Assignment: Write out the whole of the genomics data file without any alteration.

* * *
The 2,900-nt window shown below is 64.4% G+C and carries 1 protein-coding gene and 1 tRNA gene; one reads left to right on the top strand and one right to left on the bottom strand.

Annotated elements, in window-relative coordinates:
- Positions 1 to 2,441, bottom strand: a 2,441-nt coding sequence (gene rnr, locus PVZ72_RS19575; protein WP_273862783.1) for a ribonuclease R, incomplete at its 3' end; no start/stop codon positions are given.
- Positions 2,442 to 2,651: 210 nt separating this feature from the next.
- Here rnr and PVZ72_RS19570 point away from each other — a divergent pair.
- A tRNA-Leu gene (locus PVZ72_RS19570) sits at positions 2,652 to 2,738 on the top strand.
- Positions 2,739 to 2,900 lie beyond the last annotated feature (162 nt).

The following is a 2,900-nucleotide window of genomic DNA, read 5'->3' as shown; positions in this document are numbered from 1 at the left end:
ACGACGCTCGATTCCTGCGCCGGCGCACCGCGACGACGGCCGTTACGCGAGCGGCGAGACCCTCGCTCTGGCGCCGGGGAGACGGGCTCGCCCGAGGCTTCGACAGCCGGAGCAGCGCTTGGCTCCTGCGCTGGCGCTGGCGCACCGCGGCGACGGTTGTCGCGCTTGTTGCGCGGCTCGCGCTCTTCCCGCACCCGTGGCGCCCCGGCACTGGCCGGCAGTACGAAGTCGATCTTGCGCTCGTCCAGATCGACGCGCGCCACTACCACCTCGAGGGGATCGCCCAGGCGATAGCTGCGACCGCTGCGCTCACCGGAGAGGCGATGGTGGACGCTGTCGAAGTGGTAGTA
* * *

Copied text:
The 2,900-nt window shown below is 64.4% G+C and carries 1 protein-coding gene and 1 tRNA gene; one reads left to right on the top strand and one right to left on the bottom strand.

Annotated elements, in window-relative coordinates:
- Positions 1 to 2,441, bottom strand: a 2,441-nt coding sequence (gene rnr, locus PVZ72_RS19575; protein WP_273862783.1) for a ribonuclease R, incomplete at its 3' end; no start/stop codon positions are given.
- Positions 2,442 to 2,651: 210 nt separating this feature from the next.
- Here rnr and PVZ72_RS19570 point away from each other — a divergent pair.
- A tRNA-Leu gene (locus PVZ72_RS19570) sits at positions 2,652 to 2,738 on the top strand.
- Positions 2,739 to 2,900 lie beyond the last annotated feature (162 nt).

The following is a 2,900-nucleotide window of genomic DNA, read 5'->3' as shown; positions in this document are numbered from 1 at the left end:
ACGACGCTCGATTCCTGCGCCGGCGCACCGCGACGACGGCCGTTACGCGAGCGGCGAGACCCTCGCTCTGGCGCCGGGGAGACGGGCTCGCCCGAGGCTTCGACAGCCGGAGCAGCGCTTGGCTCCTGCGCTGGCGCTGGCGCACCGCGGCGACGGTTGTCGCGCTTGTTGCGCGGCTCGCGCTCTTCCCGCACCCGTGGCGCCCCGGCACTGGCCGGCAGTACGAAGTCGATCTTGCGCTCGTCCAGATCGACGCGCGCCACTACCACCTCGAGGGGATCGCCCAGGCGATAGCTGCGACCGCTGCGCTCACCGGAGAGGCGATGGTGGACGCTGTCGAAGTGGTAGTA